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8 Pinays Share The Best Lessons They Learned From Their Exes

What these women learned after breaking up with Mr. Wrong!

"Shout out to my ex, you're really quite the man / You made my heart break and that made me who I am!" is the triumphant cry of British girl group Little Mix, and oh how true it is! While breakups are a source of stress, tears, rage, and all manner of hugot, they also offer valuable lessons on love and life that hopefully make you a better person in the long run.

Breakups come in all shapes and sizes, just like relationships. They can be messy or amicable. Some are heartbreaking, caused by rage or betrayal. Some are inevitable falling-out-of-love experiences, and others are simply (or complexly) the result of incompatible personalities, goals, or lifestyles.

Whatever you've experienced, ending things with Mr. Wrong (or Mr. Right-at-the-time-but-not-anymore) may be painful, but it also gives you the opportunity to take stock of what you want out of life and any partners you will want to share it with in the future. We asked a few Pinays to share the lessons they've learned from their exes—read through them, and comment to share your own hard-won wisdom!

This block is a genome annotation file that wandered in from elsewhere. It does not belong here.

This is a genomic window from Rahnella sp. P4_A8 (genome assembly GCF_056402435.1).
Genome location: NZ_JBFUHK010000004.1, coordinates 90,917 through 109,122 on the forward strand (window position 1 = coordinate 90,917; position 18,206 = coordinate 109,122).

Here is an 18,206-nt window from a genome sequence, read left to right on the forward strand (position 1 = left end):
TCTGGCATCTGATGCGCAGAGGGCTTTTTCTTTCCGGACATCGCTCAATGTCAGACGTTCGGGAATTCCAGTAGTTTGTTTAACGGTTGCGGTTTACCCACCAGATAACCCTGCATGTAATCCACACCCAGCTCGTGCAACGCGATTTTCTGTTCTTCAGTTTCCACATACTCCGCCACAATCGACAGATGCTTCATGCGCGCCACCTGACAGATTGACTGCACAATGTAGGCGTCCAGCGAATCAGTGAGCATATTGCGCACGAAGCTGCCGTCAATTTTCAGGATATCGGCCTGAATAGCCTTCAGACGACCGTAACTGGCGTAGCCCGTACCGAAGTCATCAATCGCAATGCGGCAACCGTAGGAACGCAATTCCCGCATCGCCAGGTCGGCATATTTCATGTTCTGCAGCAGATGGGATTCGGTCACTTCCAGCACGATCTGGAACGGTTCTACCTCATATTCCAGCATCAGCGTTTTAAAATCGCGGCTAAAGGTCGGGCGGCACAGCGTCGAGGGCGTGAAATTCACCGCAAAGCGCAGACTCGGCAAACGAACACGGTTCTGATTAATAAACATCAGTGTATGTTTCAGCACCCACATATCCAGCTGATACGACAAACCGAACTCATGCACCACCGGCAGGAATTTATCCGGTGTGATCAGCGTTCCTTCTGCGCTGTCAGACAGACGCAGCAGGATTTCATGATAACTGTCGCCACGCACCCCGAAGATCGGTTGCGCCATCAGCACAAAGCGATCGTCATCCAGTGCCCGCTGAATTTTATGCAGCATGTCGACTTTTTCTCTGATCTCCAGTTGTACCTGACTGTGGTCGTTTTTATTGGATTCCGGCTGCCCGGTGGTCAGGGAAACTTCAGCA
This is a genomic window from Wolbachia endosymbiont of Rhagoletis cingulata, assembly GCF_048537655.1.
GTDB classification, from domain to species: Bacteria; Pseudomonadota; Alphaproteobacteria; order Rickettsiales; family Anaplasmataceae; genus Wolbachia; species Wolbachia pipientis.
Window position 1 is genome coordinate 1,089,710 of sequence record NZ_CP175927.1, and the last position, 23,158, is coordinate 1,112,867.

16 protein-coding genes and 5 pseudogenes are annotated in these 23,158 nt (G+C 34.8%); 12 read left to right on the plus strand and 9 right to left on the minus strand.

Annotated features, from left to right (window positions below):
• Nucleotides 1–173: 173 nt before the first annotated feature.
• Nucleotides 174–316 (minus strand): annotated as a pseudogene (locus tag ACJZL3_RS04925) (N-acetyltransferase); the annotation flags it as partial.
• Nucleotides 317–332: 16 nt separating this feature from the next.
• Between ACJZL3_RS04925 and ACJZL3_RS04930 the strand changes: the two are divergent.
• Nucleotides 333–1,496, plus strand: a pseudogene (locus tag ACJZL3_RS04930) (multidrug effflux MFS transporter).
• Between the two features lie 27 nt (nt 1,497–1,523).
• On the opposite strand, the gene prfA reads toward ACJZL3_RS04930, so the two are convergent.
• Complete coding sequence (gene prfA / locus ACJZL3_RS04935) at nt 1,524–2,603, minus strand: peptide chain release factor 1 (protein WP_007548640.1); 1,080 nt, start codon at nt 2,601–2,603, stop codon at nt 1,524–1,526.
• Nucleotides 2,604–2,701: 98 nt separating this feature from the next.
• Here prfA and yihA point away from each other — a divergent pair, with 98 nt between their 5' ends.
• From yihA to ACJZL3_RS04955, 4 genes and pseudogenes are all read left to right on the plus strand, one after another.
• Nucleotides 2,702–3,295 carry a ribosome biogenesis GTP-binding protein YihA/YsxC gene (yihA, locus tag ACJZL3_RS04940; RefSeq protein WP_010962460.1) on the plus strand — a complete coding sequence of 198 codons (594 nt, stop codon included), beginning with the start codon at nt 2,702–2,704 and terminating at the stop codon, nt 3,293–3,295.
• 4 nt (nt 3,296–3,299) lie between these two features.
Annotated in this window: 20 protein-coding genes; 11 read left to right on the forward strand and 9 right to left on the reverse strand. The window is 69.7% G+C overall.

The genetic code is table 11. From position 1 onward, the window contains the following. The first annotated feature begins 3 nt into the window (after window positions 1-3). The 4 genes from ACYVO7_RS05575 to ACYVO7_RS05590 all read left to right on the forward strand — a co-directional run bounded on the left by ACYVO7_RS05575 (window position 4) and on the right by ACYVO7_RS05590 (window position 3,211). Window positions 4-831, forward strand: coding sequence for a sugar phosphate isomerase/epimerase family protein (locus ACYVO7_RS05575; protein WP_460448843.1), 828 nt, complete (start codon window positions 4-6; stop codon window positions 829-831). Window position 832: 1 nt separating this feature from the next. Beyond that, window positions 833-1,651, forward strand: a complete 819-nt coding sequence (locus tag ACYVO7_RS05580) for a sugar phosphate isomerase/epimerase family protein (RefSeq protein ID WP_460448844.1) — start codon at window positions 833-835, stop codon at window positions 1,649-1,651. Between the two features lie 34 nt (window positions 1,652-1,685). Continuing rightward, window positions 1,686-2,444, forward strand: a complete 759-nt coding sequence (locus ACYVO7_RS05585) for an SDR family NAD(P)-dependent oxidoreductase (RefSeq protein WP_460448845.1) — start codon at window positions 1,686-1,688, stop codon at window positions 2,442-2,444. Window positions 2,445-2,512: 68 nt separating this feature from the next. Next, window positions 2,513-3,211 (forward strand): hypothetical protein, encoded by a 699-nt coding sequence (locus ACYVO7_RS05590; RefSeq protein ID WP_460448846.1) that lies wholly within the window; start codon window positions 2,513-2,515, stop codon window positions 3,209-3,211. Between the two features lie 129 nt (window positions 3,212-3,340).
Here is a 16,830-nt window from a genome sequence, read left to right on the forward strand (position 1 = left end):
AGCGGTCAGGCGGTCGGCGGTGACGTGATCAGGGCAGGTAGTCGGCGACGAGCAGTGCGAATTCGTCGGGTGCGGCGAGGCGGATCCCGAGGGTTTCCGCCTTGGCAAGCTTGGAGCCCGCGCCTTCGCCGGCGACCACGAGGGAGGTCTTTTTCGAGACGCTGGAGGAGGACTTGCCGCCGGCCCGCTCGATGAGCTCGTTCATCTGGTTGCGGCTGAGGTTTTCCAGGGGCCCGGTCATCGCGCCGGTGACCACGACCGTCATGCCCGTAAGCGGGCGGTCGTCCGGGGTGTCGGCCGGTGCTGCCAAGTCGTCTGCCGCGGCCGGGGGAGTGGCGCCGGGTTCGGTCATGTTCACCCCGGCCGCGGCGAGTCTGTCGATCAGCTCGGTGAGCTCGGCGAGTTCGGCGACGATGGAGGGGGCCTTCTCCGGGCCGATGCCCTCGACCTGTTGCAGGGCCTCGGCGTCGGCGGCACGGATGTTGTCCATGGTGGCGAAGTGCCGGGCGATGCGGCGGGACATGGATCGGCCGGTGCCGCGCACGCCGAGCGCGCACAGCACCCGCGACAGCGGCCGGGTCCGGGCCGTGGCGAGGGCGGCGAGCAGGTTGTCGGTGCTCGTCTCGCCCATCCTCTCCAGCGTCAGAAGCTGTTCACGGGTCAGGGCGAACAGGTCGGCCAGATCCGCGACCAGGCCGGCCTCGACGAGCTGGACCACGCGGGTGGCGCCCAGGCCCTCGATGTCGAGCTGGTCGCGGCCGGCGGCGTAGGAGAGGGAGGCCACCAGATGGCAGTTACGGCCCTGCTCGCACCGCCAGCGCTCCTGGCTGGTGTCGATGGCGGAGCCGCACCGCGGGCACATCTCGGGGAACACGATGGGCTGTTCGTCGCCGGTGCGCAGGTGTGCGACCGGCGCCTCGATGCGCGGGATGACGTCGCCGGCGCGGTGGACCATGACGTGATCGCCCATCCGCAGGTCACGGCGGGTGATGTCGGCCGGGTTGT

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"Finding your own individuality while accepting individual differences does not happen overnight. It comes with a proportionate amount of work and willingness to compromise which leads to seeing the good in every single moment of your lives no matter how bad a long day went. Adulting is extra difficult, but when all else fails, gracefully let go and carefully move on with both your heart and head strong." —Marian Villanueva, 31, Workforce Specialist

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"Trust my gut. I wish I trusted my gut or was sensitive to red flags sooner. But the moment I realized he was lying to me, that little twitch in my gut, I felt it in my belly. And it made me curious. Within minutes, I found out he was cheating on me.

Walk away when you're done and don't look back. You can have closure by yourself. You don't need the other person's permission to close a relationship. You don't owe them an explanation or to hear their apology. Just because you gave them your past, doesn't mean they own your future. Your future is unwritten and you have the power to write your story.